Births, Seasonality of
In a comprehensive analysis of Canadian birth records from 1881 to 1989, it was discovered that there had been a shift in the seasonal distribution of births. The earlier pattern (1881) is characterized by a trough of births during the spring, with most births occurring in the months of January to March. The latter pattern of seasonal births from the early 1920s onwards has remained fairly constant, with most births occurring in the spring and early summer, while relatively few take place in late fall and the winter months. A characteristic feature of the "contemporary" pattern is seen throughout all the Canadian provinces.
Many explanations exist for this phenomenon, ranging from the biological (eg, hormone fluctuations over the seasons) to the sociological (eg, preference for modern couples to link the birth of their children in spring and summer). For the most part, the "early" pattern of seasonality likely reflects natural fertility conditions in the absence of conscious use of contraception by couples. In other words, this pattern reflects conditions that would prevail in a predominantly agrarian rural society. The "contemporary" phenomenon is more indicative of a preference for husbands and wives to time childbirth during the most desirable times of the year, which in industrial societies seems to be spring and summer. The widespread availability and use of efficient contraception facilitates this general predisposition among couples.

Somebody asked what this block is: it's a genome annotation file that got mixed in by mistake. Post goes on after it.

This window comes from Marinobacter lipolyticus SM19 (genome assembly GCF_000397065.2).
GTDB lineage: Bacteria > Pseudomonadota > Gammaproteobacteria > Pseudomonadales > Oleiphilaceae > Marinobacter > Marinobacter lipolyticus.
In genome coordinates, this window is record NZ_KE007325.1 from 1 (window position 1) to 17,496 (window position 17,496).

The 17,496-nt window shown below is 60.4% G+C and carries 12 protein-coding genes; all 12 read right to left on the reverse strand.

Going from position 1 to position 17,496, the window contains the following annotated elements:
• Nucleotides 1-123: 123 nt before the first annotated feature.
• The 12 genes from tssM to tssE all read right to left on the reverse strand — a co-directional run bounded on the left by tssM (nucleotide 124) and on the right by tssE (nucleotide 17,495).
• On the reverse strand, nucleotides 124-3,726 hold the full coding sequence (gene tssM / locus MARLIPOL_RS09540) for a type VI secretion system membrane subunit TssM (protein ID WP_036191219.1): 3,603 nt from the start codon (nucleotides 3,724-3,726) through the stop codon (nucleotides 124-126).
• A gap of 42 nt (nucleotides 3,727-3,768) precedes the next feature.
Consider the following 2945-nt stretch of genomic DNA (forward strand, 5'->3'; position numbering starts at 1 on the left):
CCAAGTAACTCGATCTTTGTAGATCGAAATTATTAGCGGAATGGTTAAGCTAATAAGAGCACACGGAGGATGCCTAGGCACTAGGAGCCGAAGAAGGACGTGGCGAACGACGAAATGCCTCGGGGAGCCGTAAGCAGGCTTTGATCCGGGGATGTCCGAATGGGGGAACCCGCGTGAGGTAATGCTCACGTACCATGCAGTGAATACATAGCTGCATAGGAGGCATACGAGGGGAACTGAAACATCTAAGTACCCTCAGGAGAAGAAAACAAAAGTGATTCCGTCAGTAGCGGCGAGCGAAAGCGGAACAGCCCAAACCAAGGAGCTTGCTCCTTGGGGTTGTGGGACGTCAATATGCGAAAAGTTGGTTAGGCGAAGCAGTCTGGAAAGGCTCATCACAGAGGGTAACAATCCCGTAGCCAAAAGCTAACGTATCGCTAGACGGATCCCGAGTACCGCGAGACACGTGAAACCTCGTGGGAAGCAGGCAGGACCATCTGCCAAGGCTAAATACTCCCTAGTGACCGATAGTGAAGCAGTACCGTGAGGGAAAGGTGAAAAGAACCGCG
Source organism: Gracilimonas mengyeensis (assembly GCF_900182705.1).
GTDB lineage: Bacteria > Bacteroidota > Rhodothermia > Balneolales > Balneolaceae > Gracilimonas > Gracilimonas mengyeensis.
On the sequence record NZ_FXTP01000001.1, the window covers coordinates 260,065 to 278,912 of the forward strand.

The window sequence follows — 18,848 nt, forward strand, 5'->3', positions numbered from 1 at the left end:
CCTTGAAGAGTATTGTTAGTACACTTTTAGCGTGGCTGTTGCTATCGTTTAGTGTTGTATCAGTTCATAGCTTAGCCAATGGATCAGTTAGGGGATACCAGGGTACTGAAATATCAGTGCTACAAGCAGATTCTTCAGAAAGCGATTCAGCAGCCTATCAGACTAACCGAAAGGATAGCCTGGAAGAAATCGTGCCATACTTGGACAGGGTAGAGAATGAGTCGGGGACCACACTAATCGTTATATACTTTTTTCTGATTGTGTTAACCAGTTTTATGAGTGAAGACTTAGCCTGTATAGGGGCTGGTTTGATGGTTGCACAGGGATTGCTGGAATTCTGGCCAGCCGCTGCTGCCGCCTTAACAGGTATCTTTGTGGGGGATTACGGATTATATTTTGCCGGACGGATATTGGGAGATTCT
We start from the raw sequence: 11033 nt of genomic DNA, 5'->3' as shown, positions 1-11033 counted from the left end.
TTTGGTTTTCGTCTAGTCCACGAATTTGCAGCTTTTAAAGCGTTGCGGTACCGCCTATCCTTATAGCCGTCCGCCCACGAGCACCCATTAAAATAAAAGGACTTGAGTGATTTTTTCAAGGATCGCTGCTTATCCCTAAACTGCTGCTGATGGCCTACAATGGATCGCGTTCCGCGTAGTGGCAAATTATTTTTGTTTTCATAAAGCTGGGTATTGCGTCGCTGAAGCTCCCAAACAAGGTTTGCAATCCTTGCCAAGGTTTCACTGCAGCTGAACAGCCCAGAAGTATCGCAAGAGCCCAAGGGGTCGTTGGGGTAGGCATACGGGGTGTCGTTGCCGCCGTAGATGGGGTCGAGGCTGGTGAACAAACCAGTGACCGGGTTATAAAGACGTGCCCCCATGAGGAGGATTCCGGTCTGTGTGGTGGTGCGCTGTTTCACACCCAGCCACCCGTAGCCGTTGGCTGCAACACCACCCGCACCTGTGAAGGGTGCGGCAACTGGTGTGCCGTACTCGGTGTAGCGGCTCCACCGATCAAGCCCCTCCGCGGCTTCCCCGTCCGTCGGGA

The rise of births in September is thought to reflect the influence of the Christmas holidays, where because of the festive atmosphere, a significant number of unplanned conceptions occur, resulting in a rise in births 9 months later. This phenomenon has also been observed in other industrial countries as well.